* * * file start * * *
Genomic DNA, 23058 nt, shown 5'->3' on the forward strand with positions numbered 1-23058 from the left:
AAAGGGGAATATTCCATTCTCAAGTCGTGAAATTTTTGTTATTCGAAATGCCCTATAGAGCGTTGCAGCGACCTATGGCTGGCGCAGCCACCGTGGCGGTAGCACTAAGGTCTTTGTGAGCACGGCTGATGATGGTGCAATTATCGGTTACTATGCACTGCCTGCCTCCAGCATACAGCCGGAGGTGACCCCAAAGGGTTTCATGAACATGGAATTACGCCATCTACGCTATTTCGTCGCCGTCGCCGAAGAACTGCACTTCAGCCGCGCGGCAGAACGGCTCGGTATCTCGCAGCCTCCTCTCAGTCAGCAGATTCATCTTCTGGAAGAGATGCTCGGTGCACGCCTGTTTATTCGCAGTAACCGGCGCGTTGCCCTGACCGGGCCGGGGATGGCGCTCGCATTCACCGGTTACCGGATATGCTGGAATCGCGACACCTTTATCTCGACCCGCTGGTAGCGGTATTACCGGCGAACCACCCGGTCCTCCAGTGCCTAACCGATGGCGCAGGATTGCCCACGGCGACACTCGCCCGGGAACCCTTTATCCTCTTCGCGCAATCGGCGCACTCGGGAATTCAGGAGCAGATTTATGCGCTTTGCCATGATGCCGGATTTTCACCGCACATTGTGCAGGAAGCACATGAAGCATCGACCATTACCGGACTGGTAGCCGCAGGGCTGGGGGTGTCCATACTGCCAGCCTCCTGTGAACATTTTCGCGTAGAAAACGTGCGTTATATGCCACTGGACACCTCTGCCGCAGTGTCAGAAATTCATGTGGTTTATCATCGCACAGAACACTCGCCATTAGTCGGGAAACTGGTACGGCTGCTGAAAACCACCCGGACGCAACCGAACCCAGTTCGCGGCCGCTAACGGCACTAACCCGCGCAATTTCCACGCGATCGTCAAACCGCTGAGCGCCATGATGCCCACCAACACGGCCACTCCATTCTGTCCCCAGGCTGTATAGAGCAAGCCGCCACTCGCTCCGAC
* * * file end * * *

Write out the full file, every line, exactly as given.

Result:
Genomic DNA, 23058 nt, shown 5'->3' on the forward strand with positions numbered 1-23058 from the left:
AAAGGGGAATATTCCATTCTCAAGTCGTGAAATTTTTGTTATTCGAAATGCCCTATAGAGCGTTGCAGCGACCTATGGCTGGCGCAGCCACCGTGGCGGTAGCACTAAGGTCTTTGTGAGCACGGCTGATGATGGTGCAATTATCGGTTACTATGCACTGCCTGCCTCCAGCATACAGCCGGAGGTGACCCCAAAGGGTTTCATGAACATGGAATTACGCCATCTACGCTATTTCGTCGCCGTCGCCGAAGAACTGCACTTCAGCCGCGCGGCAGAACGGCTCGGTATCTCGCAGCCTCCTCTCAGTCAGCAGATTCATCTTCTGGAAGAGATGCTCGGTGCACGCCTGTTTATTCGCAGTAACCGGCGCGTTGCCCTGACCGGGCCGGGGATGGCGCTCGCATTCACCGGTTACCGGATATGCTGGAATCGCGACACCTTTATCTCGACCCGCTGGTAGCGGTATTACCGGCGAACCACCCGGTCCTCCAGTGCCTAACCGATGGCGCAGGATTGCCCACGGCGACACTCGCCCGGGAACCCTTTATCCTCTTCGCGCAATCGGCGCACTCGGGAATTCAGGAGCAGATTTATGCGCTTTGCCATGATGCCGGATTTTCACCGCACATTGTGCAGGAAGCACATGAAGCATCGACCATTACCGGACTGGTAGCCGCAGGGCTGGGGGTGTCCATACTGCCAGCCTCCTGTGAACATTTTCGCGTAGAAAACGTGCGTTATATGCCACTGGACACCTCTGCCGCAGTGTCAGAAATTCATGTGGTTTATCATCGCACAGAACACTCGCCATTAGTCGGGAAACTGGTACGGCTGCTGAAAACCACCCGGACGCAACCGAACCCAGTTCGCGGCCGCTAACGGCACTAACCCGCGCAATTTCCACGCGATCGTCAAACCGCTGAGCGCCATGATGCCCACCAACACGGCCACTCCATTCTGTCCCCAGGCTGTATAGAGCAAGCCGCCACTCGCTCCGAC